How to Build Strong Coach–Participant Relationships: Insights from Program Leaders, Coaches, and Participants

How to Build Strong Coach–Participant Relationships: Insights from Program Leaders, Coaches, and Participants

OPRE Report #2023-230
Published: Jun 30, 2023
Publisher: Washington, DC: Office of Planning, Research, and Evaluation, Administration for Children and Families, U.S. Department of Health and Human Services
Key Findings
  • Coaches and participants from all four programs participating in the evaluation developed strong relationships. For some, meeting with their coach felt like “visiting a friend” or “being seen as a person, not a number.”
  • A strong, trusting relationship is central to coaching. Coaches and participants reported that when the relationship was strong, participants were more likely to open up and share their true goals, motivations, and challenges. Coaches reported that having this information enabled them to coach participants more effectively.
  • Strong and trusting relationships helped participants build confidence, be motivated to achieve goals, and lower their stress.
  • Staff and participants commonly said the following practices were important ways that coaches built strong relationships: offering information and resources, withholding judgement, listening actively, cheering participants on, and self-disclosing to relate.
  • Meeting frequently early in the relationship and in person with the same coach helped catalyze and strengthen the relationship. Short-term participant engagement in the program and coach turnover were barriers to relationship building.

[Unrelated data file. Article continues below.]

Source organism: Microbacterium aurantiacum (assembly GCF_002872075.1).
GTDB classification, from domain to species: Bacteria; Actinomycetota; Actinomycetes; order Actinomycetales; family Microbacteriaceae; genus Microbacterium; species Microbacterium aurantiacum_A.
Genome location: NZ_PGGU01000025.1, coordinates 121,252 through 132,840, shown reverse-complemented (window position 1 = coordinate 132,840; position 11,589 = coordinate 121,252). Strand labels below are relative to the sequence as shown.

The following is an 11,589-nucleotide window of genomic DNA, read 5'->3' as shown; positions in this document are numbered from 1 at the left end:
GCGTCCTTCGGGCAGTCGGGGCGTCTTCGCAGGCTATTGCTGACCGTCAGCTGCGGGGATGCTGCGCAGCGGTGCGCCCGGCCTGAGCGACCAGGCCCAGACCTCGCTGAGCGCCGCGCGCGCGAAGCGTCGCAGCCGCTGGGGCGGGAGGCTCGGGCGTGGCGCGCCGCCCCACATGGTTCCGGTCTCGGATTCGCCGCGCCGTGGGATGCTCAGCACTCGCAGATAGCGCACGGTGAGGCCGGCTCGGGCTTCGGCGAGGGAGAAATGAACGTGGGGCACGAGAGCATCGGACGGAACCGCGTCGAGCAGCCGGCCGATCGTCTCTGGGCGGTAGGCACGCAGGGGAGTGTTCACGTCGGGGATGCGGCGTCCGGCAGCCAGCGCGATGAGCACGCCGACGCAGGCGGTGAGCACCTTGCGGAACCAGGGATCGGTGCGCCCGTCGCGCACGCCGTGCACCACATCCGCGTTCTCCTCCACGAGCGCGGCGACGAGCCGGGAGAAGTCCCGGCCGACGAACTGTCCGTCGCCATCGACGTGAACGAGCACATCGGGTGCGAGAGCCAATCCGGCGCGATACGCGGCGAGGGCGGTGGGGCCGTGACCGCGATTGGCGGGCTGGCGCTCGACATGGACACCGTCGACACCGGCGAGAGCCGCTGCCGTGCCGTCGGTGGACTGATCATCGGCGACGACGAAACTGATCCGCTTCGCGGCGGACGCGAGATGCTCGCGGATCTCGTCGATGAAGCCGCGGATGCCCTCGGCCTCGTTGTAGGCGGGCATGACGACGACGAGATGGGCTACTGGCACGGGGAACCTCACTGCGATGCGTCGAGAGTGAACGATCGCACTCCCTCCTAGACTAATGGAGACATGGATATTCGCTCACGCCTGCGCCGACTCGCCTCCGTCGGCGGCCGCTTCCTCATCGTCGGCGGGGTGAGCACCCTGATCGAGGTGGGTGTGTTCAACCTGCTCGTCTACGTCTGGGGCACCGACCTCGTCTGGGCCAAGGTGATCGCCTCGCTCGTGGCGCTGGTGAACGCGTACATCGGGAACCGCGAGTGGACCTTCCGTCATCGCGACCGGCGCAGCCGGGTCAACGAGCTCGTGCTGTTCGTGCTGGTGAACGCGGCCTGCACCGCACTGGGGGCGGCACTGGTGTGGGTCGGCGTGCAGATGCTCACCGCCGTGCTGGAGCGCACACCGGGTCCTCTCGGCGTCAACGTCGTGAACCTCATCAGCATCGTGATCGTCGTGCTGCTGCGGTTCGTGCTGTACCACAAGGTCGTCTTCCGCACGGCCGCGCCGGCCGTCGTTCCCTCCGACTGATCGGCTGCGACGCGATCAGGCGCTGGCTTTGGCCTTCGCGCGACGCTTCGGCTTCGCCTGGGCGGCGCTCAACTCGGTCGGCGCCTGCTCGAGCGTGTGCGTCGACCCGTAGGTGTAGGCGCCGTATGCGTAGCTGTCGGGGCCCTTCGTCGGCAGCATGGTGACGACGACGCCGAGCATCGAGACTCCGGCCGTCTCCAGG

• Program leaders should consider hiring coaches with strong interpersonal skills, create shadowing opportunities, and provide time to debrief with new coaches about the interactions they observe. Although some staff did not view it as a necessity, hiring coaches that have had similar experiences to participants might help build strong relationships.

Employment coaching involves a trained coach working collaboratively with a participant to set personalized employment goals and determine action steps to meet those goals. At the heart of employment coaching is the relationship between coach and participant.

This brief describes what we learned about the coach—participant relationship from talking with coaching program staff and participants as part of the Evaluation of Employment Coaching for TANF and Related Populations. We discuss the benefits of strong coach—participant relationships, approaches to building them, program features that can affect them, and how program leaders can promote them.

This brief is intended to inform providers and program developers about how to build and promote strong coach-participant relationships based on lessons from an evaluation of four employment coaching programs.

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